Economist and philosopher, born in Kirkcaldy, Fife, East Scotland, UK. He studied at Glasgow and Oxford, and became professor of logic at Glasgow (1751), but took up the chair of moral philosophy the following year. In 1776 he moved to London, where he published (1776), the first major work of political economy. This examined in detail the consequences of economic freedom, such as division of labour, the function of markets, and the international implications of a laissez-faire economy. His appointment as commissioner of customs in 1778 took him back to Edinburgh.
Not much is known about Smith's personal views beyond what can be deduced from his published articles. His personal papers were destroyed after his death at his request. He never married, and seems to have maintained a close relationship with his mother, with whom he lived after his return from France and who died six years before his own death.
Smith, who is often described as a prototypical absent-minded professor, is considered by historians to have been an eccentric but benevolent intellectual, comically absent-minded, with peculiar habits of speech and gait, and a smile of "inexpressible benignity". He was known to talk to himself, [a habit that began during his childhood when he would speak to himself and smile in rapt conversation with invisible companions. He also had occasional spells of imaginary illness, and he is reported to have had books and papers placed in tall stacks in his study.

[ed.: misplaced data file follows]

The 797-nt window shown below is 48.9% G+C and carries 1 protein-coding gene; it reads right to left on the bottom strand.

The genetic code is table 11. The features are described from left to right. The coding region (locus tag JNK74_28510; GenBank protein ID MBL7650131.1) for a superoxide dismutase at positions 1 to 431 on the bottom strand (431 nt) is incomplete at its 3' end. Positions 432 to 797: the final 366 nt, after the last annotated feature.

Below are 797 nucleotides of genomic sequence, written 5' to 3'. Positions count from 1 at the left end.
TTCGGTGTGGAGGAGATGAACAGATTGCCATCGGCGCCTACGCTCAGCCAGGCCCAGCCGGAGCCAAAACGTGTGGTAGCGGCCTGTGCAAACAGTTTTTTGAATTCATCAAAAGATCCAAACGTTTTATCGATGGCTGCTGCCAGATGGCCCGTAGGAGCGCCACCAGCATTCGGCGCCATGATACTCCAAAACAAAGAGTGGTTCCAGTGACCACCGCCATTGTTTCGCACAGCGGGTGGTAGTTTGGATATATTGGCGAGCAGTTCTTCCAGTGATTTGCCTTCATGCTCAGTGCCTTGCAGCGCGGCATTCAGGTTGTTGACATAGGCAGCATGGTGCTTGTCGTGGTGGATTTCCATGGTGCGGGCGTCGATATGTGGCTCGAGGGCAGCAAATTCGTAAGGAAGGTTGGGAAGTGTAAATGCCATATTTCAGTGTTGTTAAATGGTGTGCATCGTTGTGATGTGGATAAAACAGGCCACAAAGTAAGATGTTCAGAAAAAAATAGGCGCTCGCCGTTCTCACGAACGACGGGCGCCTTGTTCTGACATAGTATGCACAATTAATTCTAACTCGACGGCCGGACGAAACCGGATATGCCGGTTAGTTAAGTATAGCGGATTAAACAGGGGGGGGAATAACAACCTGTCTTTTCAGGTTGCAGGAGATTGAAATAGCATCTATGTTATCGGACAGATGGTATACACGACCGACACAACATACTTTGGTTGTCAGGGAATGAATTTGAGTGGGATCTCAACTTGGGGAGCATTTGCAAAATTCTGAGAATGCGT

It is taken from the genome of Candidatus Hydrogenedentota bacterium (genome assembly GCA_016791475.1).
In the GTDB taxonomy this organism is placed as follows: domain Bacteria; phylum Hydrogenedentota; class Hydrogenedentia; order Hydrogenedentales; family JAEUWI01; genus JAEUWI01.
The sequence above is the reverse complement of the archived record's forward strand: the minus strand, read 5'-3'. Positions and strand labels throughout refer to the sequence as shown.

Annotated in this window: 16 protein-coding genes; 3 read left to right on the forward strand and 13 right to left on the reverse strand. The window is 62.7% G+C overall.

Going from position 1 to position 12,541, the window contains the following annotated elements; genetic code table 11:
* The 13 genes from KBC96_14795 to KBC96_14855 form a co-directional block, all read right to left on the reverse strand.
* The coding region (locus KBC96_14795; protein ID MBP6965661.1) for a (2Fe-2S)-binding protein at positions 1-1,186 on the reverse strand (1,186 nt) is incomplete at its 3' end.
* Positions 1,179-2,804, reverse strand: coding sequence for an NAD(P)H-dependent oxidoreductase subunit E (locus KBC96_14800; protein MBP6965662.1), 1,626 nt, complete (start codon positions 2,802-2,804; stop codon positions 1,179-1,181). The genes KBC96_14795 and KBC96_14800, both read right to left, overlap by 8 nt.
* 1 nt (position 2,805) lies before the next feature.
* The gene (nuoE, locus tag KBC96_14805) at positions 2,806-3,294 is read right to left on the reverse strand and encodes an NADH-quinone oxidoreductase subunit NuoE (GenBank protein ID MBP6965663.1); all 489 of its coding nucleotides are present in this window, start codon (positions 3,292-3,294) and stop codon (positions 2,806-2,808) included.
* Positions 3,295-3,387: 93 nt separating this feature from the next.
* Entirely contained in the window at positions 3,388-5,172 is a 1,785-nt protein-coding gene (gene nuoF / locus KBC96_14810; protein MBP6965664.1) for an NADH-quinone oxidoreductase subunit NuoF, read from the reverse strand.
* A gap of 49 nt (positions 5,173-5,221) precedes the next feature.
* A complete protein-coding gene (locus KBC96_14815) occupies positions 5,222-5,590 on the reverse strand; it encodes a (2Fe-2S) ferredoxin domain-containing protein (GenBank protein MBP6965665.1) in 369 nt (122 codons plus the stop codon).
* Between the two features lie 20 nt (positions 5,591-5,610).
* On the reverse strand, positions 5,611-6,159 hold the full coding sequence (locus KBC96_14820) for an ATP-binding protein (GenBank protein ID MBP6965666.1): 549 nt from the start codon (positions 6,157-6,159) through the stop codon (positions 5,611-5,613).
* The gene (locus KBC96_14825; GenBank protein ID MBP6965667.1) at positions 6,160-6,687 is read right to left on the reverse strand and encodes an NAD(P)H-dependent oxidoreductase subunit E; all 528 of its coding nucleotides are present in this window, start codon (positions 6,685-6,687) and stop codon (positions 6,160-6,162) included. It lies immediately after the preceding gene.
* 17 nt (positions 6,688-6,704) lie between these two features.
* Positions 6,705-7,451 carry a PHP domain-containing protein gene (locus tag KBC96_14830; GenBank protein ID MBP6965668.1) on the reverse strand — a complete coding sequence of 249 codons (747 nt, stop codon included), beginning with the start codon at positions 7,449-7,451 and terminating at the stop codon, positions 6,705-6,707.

Various anecdotes have discussed his absent-minded nature. In one story, Smith took Charles Townshend on a tour of a tanning factory, and while discussing free trade, Smith walked into a huge tanning pit from which he needed help to escape. Another episode records that he put bread and butter into a teapot, drank the concoction, and declared it to be the worst cup of tea he ever had. In another example, Smith went out walking and day-dreaming in his nightgown and ended up 15 miles (24 km) outside town before nearby church bells brought him back to reality.
James Boswell who was a student of Smith's at Glasgow University, and later knew him at the Literary Club, says that Smith thought that speaking about his ideas in conversation might reduce the sale of his books, and so his conversation was unimpressive. According to Boswell, he once told Sir Joshua Reynolds that 'he made it a rule when in company never to talk of what he understood'.